Investors basking in the relative prosperity of 2006 over 2005 may look to 2007 as the year to get their financial households in (better) order. Those looking to manage all of their financial accounts under a single canopy or hoping to get a better handle on their spending or debt may be in need of a personal finance software package. These types of programs help users answer key financial questions: What do I have? How am I doing? and, How can I do better? Today, the personal finance landscape is dominated by two heavyweights—Intuit and Microsoft. Both companies offer several flavors of their popular Quicken and Money programs, respectively; the most robust versions are Money 2007 Premium and Quicken 2007 Premier.
This article walks you through the key offerings of both programs, including the most significant changes that have taken place since our last review of the 2005 versions. At the end, we tabulate an overall winner based on a check-box scoring system. Points are awarded with functionality and ease-of-use in mind.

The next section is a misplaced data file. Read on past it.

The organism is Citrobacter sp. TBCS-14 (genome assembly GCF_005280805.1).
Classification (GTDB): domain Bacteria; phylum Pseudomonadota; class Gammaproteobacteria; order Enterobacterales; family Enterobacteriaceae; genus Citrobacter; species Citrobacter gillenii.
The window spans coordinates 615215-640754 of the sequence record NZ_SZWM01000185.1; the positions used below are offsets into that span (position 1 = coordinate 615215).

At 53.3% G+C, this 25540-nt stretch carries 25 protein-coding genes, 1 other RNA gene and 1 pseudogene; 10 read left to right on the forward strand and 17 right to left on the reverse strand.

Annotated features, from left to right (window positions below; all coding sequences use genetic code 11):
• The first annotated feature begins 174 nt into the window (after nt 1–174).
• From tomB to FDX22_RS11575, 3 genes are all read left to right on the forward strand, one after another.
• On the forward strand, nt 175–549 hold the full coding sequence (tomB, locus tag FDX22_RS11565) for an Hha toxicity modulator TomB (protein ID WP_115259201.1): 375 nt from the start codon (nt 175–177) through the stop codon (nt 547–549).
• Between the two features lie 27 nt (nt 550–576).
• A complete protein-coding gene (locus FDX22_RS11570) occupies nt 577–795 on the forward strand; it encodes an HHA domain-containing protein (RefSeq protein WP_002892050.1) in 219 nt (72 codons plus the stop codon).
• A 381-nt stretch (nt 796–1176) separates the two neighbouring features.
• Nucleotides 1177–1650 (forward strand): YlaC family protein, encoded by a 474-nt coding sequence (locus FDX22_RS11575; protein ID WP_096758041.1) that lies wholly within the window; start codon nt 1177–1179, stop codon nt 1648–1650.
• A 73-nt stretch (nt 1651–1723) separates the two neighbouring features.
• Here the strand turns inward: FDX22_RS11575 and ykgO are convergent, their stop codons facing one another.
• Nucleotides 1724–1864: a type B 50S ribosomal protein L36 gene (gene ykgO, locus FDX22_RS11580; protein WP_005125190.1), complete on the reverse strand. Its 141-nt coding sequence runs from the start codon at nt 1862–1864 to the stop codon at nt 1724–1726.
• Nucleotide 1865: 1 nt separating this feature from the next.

...To continue reading this article you must be a Computerized Investing Subscriber.
Already a CI subscriber? Login to read the rest of this article.
A subscription to Computerized Investing includes a monthly email and access to the CI Website, all of which aim to benefit your investing skills with respect to computers and the Internet.